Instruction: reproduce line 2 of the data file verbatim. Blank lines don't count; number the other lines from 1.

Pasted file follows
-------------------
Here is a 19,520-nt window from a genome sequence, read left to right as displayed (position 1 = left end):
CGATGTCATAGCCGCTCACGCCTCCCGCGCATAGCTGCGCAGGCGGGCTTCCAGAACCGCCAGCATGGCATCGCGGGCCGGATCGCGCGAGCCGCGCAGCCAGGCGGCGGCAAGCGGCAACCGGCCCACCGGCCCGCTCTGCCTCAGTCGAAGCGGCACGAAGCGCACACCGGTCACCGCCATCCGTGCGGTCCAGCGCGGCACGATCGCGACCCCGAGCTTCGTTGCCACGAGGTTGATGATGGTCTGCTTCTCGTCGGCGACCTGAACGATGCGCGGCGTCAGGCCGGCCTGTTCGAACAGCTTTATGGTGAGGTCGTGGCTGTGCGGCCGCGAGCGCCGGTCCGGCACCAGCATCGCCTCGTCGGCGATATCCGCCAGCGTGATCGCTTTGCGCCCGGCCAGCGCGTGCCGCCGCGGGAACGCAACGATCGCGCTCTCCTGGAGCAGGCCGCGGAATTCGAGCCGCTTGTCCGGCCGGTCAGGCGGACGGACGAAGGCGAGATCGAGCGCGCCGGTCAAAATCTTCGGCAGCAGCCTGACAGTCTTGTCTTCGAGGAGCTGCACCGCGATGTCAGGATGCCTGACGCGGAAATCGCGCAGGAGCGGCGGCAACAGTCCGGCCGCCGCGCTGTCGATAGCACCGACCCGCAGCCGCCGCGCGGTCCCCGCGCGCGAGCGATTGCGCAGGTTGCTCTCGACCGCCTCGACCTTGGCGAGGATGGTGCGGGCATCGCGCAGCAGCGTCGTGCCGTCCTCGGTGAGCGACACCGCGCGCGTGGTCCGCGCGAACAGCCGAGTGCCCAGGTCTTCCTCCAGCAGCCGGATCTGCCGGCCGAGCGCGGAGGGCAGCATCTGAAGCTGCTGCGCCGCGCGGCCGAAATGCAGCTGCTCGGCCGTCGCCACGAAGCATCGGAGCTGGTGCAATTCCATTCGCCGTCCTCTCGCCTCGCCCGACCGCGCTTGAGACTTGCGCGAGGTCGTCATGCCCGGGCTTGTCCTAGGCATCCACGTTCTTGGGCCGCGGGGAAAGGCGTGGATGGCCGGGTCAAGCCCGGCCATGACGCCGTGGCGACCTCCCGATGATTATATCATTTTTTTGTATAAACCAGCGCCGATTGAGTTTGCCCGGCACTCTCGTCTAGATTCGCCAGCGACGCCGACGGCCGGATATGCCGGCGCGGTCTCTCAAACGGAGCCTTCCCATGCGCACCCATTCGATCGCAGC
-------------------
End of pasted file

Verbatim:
CGATGTCATAGCCGCTCACGCCTCCCGCGCATAGCTGCGCAGGCGGGCTTCCAGAACCGCCAGCATGGCATCGCGGGCCGGATCGCGCGAGCCGCGCAGCCAGGCGGCGGCAAGCGGCAACCGGCCCACCGGCCCGCTCTGCCTCAGTCGAAGCGGCACGAAGCGCACACCGGTCACCGCCATCCGTGCGGTCCAGCGCGGCACGATCGCGACCCCGAGCTTCGTTGCCACGAGGTTGATGATGGTCTGCTTCTCGTCGGCGACCTGAACGATGCGCGGCGTCAGGCCGGCCTGTTCGAACAGCTTTATGGTGAGGTCGTGGCTGTGCGGCCGCGAGCGCCGGTCCGGCACCAGCATCGCCTCGTCGGCGATATCCGCCAGCGTGATCGCTTTGCGCCCGGCCAGCGCGTGCCGCCGCGGGAACGCAACGATCGCGCTCTCCTGGAGCAGGCCGCGGAATTCGAGCCGCTTGTCCGGCCGGTCAGGCGGACGGACGAAGGCGAGATCGAGCGCGCCGGTCAAAATCTTCGGCAGCAGCCTGACAGTCTTGTCTTCGAGGAGCTGCACCGCGATGTCAGGATGCCTGACGCGGAAATCGCGCAGGAGCGGCGGCAACAGTCCGGCCGCCGCGCTGTCGATAGCACCGACCCGCAGCCGCCGCGCGGTCCCCGCGCGCGAGCGATTGCGCAGGTTGCTCTCGACCGCCTCGACCTTGGCGAGGATGGTGCGGGCATCGCGCAGCAGCGTCGTGCCGTCCTCGGTGAGCGACACCGCGCGCGTGGTCCGCGCGAACAGCCGAGTGCCCAGGTCTTCCTCCAGCAGCCGGATCTGCCGGCCGAGCGCGGAGGGCAGCATCTGAAGCTGCTGCGCCGCGCGGCCGAAATGCAGCTGCTCGGCCGTCGCCACGAAGCATCGGAGCTGGTGCAATTCCATTCGCCGTCCTCTCGCCTCGCCCGACCGCGCTTGAGACTTGCGCGAGGTCGTCATGCCCGGGCTTGTCCTAGGCATCCACGTTCTTGGGCCGCGGGGAAAGGCGTGGATGGCCGGGTCAAGCCCGGCCATGACGCCGTGGCGACCTCCCGATGATTATATCATTTTTTTGTATAAACCAGCGCCGATTGAGTTTGCCCGGCACTCTCGTCTAGATTCGCCAGCGACGCCGACGGCCGGATATGCCGGCGCGGTCTCTCAAACGGAGCCTTCCCATGCGCACCCATTCGATCGCAGC